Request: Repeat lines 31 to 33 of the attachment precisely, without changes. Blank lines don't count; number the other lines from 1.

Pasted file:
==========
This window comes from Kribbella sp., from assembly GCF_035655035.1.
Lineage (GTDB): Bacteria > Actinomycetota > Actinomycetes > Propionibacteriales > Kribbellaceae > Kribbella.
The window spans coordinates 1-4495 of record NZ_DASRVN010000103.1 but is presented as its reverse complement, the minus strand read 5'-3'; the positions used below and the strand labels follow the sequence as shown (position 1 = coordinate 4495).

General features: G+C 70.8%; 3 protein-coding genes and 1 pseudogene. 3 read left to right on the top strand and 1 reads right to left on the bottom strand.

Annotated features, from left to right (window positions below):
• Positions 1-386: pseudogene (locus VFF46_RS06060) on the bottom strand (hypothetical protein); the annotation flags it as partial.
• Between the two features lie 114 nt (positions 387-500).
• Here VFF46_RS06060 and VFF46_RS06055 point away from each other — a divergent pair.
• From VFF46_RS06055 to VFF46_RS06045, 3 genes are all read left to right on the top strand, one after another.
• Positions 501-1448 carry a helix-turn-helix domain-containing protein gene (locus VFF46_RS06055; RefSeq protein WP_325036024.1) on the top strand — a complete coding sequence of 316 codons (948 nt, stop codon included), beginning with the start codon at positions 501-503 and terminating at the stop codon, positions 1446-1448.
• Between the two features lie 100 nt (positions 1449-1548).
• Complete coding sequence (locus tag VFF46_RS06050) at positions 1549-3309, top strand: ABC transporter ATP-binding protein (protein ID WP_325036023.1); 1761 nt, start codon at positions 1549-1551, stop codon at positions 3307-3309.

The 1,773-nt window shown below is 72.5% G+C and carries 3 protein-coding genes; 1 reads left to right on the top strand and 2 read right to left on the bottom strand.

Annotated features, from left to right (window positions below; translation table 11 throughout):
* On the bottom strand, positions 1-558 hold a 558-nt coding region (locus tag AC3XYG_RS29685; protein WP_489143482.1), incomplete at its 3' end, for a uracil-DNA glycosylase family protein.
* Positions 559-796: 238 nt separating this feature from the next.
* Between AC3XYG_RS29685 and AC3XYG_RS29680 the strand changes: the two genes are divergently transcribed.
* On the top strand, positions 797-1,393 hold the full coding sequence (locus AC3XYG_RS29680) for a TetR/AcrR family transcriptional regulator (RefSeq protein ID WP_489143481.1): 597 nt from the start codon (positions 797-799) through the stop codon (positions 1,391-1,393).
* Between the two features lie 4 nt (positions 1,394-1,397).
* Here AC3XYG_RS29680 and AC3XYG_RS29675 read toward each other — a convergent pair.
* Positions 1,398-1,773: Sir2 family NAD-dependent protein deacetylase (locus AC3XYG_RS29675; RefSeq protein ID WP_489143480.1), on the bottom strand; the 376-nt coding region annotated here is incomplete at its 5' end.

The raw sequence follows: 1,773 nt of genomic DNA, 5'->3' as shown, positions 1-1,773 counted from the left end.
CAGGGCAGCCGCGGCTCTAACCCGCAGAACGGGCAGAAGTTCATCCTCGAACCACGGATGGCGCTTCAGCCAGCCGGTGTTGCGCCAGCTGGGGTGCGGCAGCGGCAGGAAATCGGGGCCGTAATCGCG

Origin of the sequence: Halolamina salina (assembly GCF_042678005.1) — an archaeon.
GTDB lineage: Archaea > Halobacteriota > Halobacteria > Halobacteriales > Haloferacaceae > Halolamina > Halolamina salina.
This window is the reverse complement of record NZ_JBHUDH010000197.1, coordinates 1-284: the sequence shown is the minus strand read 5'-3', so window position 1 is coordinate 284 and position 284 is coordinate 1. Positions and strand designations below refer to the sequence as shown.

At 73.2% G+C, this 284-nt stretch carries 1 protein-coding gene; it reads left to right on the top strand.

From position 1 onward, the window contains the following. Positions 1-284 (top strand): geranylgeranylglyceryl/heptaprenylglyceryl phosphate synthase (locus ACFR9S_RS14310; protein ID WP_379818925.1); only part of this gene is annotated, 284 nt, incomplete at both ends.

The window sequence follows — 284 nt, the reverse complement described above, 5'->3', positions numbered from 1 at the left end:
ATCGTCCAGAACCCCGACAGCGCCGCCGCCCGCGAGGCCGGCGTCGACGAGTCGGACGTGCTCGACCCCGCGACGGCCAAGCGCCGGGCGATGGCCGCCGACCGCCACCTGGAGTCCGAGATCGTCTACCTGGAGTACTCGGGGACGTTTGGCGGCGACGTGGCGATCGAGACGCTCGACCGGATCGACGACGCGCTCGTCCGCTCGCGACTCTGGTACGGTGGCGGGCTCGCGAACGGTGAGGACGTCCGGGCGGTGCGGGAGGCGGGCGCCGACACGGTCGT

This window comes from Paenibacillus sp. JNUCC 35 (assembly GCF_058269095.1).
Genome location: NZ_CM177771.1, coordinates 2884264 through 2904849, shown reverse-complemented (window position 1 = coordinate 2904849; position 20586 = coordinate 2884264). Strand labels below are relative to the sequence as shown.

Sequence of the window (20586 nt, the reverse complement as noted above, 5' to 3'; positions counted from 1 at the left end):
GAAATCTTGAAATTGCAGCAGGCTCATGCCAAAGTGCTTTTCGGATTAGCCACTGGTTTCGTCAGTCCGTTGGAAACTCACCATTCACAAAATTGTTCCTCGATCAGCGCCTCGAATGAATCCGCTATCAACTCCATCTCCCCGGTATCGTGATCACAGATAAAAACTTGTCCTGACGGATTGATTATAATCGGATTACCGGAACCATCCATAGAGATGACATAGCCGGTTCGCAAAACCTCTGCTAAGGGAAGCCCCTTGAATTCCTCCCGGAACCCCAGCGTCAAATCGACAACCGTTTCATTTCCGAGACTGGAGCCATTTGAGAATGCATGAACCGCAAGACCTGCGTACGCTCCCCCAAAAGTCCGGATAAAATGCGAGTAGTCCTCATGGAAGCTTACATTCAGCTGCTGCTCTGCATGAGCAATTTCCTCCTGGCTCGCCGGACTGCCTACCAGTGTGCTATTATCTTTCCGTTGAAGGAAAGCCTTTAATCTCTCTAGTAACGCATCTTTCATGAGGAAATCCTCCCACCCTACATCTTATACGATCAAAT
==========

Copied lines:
This window comes from Paenibacillus sp. JNUCC 35 (assembly GCF_058269095.1).
Genome location: NZ_CM177771.1, coordinates 2884264 through 2904849, shown reverse-complemented (window position 1 = coordinate 2904849; position 20586 = coordinate 2884264). Strand labels below are relative to the sequence as shown.

Sequence of the window (20586 nt, the reverse complement as noted above, 5' to 3'; positions counted from 1 at the left end):